kanye west jesus is born

Kanye West Preaches Biblical Narratives in Jesus Is Born

Mr. West woke up and gave us another statement piece! Jesus is Born, released on Christmas Day, depicts advocacy for Christianity and faith. This is a follow up to Kanye West‘s Jesus Is King (which dropped late-October). The albums differ in the sense that the Sunday Service Choir is the central focus on the latest project, and, contrary to the style of the Kanye we all know and love, rap is rarely used.

The opening track, “Count Your Blessings,” provides harmonic chants and calls for unity. It’s a strong start to the album that keeps our attention. The piano chimes in with the irresistible, angelic voices of the choir encouraging us to be grateful for what we have.

The following tracks, “Excellent,” “Revelations 19:1″ and “Sweet Grace” are slow-motion cries to God about his power and perseverance. In addition, tracks such as “Balm in Gilead,” “More Than Anything” and “Satan, We’re Gonna Tear Your Kingdom Down,” make Biblical story references, providing us with a lesson as the music goes on.

One song that makes us stop and think is “Rain,” the fourth song on the album. As we’re already queued in from before, the track recognizes God as “rain.” By the third minute, the sound changes slightly and Africa drums and shakers can be heard. This has the ability to separate the two styles and gives the song more hip-hop and flair as they sing “Just rain down, Lord // Rain down. We live for you”.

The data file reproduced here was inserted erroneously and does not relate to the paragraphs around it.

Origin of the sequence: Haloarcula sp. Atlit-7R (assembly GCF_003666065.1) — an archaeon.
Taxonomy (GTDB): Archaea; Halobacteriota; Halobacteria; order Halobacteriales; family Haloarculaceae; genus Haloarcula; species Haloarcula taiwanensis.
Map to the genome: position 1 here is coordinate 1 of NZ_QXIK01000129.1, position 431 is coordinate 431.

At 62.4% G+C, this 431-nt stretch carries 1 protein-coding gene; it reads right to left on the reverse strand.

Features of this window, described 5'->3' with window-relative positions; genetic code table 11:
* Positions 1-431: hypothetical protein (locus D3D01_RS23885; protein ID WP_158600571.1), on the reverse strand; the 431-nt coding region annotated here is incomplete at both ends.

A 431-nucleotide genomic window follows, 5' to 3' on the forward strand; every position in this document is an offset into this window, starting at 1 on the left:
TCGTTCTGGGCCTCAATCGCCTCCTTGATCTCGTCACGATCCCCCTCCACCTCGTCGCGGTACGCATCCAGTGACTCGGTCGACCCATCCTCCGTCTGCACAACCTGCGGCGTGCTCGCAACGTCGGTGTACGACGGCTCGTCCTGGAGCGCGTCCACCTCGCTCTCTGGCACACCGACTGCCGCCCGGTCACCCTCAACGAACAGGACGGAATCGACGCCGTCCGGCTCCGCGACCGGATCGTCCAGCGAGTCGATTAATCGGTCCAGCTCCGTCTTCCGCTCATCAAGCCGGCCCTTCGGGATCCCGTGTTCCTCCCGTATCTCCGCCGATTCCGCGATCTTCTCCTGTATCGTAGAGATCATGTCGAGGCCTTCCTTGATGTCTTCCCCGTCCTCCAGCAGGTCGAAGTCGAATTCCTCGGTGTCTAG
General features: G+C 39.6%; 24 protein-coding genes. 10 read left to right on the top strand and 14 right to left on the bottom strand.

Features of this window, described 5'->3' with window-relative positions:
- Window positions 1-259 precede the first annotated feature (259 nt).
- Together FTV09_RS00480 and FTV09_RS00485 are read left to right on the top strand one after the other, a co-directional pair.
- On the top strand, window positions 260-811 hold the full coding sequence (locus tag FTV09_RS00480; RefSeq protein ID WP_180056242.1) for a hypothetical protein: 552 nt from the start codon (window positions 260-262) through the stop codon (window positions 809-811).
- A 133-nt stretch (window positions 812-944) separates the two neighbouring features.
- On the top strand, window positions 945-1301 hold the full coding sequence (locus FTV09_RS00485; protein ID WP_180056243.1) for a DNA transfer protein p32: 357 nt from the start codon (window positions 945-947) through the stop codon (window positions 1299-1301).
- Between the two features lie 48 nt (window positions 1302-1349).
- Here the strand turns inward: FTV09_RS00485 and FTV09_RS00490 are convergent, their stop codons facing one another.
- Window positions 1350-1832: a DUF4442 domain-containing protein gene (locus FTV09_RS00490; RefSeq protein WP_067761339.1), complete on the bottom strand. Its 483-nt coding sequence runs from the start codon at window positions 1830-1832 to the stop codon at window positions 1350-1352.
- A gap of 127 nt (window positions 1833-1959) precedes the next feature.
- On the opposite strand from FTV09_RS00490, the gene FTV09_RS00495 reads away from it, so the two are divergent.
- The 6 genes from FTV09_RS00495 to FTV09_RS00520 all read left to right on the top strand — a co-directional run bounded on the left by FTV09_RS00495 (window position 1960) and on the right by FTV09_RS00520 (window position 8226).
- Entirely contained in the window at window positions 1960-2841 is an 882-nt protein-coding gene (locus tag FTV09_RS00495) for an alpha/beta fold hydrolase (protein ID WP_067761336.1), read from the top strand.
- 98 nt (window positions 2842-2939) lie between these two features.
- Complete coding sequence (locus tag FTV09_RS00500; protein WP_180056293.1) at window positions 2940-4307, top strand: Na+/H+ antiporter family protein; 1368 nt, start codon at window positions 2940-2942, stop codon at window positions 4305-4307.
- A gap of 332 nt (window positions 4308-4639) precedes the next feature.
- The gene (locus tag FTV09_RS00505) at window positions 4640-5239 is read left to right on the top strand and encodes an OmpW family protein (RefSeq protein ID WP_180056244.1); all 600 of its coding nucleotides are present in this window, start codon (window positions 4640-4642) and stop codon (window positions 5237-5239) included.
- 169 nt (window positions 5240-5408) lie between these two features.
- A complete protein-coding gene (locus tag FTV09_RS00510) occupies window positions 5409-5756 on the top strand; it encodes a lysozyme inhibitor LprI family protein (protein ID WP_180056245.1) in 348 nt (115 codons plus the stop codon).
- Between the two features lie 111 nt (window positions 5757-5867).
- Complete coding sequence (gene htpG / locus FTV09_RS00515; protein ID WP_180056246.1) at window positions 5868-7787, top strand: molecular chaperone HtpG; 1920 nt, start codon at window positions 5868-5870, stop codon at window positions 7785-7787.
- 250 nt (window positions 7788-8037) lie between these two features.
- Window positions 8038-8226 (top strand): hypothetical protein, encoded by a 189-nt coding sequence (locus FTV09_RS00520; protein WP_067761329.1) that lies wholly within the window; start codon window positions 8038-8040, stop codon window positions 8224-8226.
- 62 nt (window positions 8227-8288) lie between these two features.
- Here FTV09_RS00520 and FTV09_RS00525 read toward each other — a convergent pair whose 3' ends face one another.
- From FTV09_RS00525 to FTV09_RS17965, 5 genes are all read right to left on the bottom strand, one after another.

There are a few tracks that incorporate a few clauses used in West’s past material. You may recognize “Follow Me-Faith,” “Father Stretch” and “Ultralight Beam,” which can be heard on 2016’s The Life of Pablo. We can’t help but grin and sway to the choir’s rendition of these songs. There are many musical rises and falls.

In the album, Kanye incorporates style from a few famous leading voices in music. As the album continues, we hear “Lift Up Your Voices”, which mimics the melody from “Elastic Heart” by Sia. Later in the tracklist, you can hear the essence of Stevie Wonder’s “Masterblaster (Jammin’).”

“Weak” and “Paradise” are songs with soft melodies that remain until the end. They connect to the idea that God’s powerful love is so strong for his believers.

The next few songs, “That’s How The Good Lord Works,” “Back to Life” and “Souls Anchored,” tap into his Chicago roots with jazzy flair and togetherness, breaking down God’s logic and methodical steps.

The closing track “Total Praise” wrap the album in a neat bow, simply repeating “Amen” with profound confidence.

So, Kanye brings the church and prophecy to us, with tunes to vibe to and listen intently. Each song keeps us engaged as Kanye takes us for a ride.

Featured Image: GOOD Music

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